First 3D images of a virus

The assembled three-dimensional diffraction space. (a) The first ten patterns are shown in their best recovered orientations. Each diffraction pattern represents a slice through the squared modulus of the 3D Fourier transform of the electron density. (b) All 198 diffraction patterns plotted with a section cut out to show the central part of diffraction space. Diffraction symmetry and object symmetry can be directly recovered from the measured diffraction data in the EMC process. Credit: Stanford LCLS - Physical Review Letters

People were awed at the discovery of the molecule of Life, the DNA. Scientists and technologists were awed by the way it was discovered, through x-ray crystallography. Rosalyn Franklin was the chemist expert in x-ray crystallography that provided Watson and Crick the images leading to the understanding of the double-helix and its role in coding the instruction of life. 
Seeing a molecule is of paramount importance in understanding it, particularly in biology. In biology molecules combine based on their shape and knowing the shape leads to an understanding of their interactions and their potential interaction.

Since those early days x-ray crystallography has made great progress and now we know the shape of thousands of proteins. However, many more are yet unchartered.

The reason is the x-ray crystallography, not surprisingly given the name, works only if you deal with crystals. When you want to discover the shape of a protein the first thing you need to do is to create a crystal, then you can x-ray it.  Unfortunately, most proteins and for sure more complex structures do not crystallise.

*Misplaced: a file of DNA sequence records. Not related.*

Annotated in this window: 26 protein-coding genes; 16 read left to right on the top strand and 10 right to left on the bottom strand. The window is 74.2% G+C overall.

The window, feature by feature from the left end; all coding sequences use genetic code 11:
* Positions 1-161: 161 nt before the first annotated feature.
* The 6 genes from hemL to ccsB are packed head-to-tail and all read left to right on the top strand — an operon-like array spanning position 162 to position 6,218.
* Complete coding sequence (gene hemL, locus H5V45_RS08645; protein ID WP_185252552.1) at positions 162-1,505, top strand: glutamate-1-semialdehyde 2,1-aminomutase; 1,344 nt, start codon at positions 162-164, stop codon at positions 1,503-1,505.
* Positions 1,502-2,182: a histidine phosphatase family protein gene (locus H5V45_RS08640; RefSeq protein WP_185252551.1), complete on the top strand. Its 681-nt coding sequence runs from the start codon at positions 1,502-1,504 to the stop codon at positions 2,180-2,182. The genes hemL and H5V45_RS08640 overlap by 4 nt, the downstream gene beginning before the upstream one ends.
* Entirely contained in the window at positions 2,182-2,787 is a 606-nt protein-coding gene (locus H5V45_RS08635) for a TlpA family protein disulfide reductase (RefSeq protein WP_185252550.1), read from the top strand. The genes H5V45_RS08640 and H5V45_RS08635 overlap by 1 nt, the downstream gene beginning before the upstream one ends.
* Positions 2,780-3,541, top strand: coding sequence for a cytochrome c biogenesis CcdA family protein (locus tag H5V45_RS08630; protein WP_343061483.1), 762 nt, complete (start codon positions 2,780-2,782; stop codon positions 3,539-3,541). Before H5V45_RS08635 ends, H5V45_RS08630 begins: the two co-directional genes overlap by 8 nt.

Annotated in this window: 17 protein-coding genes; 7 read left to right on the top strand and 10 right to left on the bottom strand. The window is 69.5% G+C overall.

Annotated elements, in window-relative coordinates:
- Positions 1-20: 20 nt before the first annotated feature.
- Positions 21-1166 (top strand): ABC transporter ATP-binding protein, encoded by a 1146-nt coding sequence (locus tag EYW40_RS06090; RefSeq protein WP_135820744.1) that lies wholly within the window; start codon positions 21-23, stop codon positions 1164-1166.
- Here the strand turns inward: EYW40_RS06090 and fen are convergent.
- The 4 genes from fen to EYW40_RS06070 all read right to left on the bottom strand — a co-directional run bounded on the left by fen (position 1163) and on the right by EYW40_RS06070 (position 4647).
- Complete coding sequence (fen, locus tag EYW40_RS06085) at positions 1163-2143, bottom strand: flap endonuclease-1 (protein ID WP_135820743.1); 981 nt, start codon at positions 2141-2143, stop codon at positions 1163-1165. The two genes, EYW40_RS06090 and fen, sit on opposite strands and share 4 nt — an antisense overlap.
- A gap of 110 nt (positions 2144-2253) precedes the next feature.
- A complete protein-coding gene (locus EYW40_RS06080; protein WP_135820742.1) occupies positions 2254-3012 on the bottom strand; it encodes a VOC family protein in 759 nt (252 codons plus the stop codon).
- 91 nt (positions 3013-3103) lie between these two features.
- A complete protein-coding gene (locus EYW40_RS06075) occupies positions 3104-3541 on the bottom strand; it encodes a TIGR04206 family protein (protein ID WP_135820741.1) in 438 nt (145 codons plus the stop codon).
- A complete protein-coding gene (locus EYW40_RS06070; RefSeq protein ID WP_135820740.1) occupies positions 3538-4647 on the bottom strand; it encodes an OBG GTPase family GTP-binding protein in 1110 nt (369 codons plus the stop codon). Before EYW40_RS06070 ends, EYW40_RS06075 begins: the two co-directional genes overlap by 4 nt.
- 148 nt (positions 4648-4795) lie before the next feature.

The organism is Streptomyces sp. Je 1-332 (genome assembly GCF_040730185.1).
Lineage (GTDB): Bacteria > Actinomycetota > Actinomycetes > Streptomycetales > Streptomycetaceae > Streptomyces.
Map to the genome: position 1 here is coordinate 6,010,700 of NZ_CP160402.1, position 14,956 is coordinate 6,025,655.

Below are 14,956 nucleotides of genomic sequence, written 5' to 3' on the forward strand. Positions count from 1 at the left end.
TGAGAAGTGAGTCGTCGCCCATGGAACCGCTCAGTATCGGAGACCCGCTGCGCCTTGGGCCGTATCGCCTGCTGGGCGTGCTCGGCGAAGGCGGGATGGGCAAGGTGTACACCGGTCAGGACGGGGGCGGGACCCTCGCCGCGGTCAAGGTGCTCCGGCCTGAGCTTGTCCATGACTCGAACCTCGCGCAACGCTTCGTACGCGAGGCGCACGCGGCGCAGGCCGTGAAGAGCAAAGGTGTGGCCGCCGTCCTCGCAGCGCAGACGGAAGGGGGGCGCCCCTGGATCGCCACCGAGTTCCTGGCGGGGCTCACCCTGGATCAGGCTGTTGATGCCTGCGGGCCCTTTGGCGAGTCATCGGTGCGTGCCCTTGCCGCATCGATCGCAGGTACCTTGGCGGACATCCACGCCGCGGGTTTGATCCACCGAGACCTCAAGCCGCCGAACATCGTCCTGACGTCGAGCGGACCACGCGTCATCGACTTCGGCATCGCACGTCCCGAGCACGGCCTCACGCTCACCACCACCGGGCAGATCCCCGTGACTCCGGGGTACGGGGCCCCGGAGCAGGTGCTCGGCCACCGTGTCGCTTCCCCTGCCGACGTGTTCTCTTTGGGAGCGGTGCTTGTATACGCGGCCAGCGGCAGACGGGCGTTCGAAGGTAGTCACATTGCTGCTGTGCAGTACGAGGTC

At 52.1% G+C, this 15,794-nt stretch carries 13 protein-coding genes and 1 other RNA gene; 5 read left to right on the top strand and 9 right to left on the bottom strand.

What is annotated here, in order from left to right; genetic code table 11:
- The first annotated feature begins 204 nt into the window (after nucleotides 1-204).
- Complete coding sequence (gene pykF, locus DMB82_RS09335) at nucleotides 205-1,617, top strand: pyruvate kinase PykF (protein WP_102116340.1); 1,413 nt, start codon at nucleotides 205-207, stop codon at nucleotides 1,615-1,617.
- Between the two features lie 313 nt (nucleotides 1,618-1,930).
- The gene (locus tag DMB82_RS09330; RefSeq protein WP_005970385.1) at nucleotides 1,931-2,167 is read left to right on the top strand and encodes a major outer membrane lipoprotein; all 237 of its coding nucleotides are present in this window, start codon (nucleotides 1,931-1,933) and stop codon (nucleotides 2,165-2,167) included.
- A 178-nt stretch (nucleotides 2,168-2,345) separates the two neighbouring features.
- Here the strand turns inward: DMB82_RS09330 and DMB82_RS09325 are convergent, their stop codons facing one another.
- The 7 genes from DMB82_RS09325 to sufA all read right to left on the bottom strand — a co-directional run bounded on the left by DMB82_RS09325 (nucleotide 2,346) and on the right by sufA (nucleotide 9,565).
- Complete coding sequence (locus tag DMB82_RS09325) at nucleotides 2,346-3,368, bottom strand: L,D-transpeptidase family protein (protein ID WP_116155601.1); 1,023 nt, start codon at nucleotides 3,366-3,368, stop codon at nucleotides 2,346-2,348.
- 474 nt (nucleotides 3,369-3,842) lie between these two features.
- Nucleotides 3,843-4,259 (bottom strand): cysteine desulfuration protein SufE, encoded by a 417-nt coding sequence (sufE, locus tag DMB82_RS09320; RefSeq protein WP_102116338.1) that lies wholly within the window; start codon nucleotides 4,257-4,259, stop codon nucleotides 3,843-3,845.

Here is where this news from Stanford, published in Physics, comes in.

The reason why you need a crystal is to keep the molecule stable as you "photograph" it using x-rays. In a crystal molecules are strongly tied one another and don't move. By photographing it from different points of view you can create a 3-D image.  It is intuitive that you can't do that if the molecule moves as you take the various photos.

By using a lot of software researchers at Stanford have been able to reconstruct the 3D shape of a molecule even if that molecule bounces around. Clearly they need to take many more photos and then like in a gigantic puzzle try to find points that coincides to re-orient all the other points. 

The photos are not real photos like the one you can take of your dog. They are recording the diffraction patterns created on the x-ray beam as it hits a molecule. It is more like a shadow, than a picture. The brighter (more energetic) the x-ray the stronger the shadow and the diffraction pattern. At the same time the stronger the x-ray beam the more probable that it will shatter the molecules. If that happens you won't be able to take a second picture!

Hence the solution of the researchers (that need to have a strong shadow to identify overlapping points) was to use femtoseconds pulses of x-ray. The shadow is good because the energy of each pulse if high, but the overall energy is below the thresholds that would lead to the crumpling of the molecules.

Amazing the ingenuity of the researchers and amazing what we can do with signal processing today!

Author - Roberto Saracco

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